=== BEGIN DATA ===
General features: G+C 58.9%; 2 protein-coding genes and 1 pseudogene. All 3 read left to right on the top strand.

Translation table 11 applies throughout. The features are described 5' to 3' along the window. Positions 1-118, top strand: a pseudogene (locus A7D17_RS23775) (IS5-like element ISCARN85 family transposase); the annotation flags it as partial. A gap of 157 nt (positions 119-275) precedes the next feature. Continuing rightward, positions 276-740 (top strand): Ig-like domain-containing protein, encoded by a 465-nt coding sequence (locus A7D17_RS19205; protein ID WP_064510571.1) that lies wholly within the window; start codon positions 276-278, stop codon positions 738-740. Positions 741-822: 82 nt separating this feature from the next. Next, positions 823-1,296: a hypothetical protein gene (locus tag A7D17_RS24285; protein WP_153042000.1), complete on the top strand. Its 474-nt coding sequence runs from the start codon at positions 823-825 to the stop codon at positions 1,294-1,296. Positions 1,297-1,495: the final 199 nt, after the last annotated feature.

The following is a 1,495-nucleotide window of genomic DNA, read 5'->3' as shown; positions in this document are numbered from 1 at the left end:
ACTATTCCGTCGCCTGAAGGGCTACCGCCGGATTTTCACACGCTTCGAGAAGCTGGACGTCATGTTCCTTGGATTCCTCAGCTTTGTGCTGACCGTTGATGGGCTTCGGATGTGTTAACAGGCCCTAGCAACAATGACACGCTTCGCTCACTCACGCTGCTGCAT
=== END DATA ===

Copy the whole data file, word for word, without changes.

General features: G+C 58.9%; 2 protein-coding genes and 1 pseudogene. All 3 read left to right on the top strand.

Translation table 11 applies throughout. The features are described 5' to 3' along the window. Positions 1-118, top strand: a pseudogene (locus A7D17_RS23775) (IS5-like element ISCARN85 family transposase); the annotation flags it as partial. A gap of 157 nt (positions 119-275) precedes the next feature. Continuing rightward, positions 276-740 (top strand): Ig-like domain-containing protein, encoded by a 465-nt coding sequence (locus A7D17_RS19205; protein ID WP_064510571.1) that lies wholly within the window; start codon positions 276-278, stop codon positions 738-740. Positions 741-822: 82 nt separating this feature from the next. Next, positions 823-1,296: a hypothetical protein gene (locus tag A7D17_RS24285; protein WP_153042000.1), complete on the top strand. Its 474-nt coding sequence runs from the start codon at positions 823-825 to the stop codon at positions 1,294-1,296. Positions 1,297-1,495: the final 199 nt, after the last annotated feature.

The following is a 1,495-nucleotide window of genomic DNA, read 5'->3' as shown; positions in this document are numbered from 1 at the left end:
ACTATTCCGTCGCCTGAAGGGCTACCGCCGGATTTTCACACGCTTCGAGAAGCTGGACGTCATGTTCCTTGGATTCCTCAGCTTTGTGCTGACCGTTGATGGGCTTCGGATGTGTTAACAGGCCCTAGCAACAATGACACGCTTCGCTCACTCACGCTGCTGCAT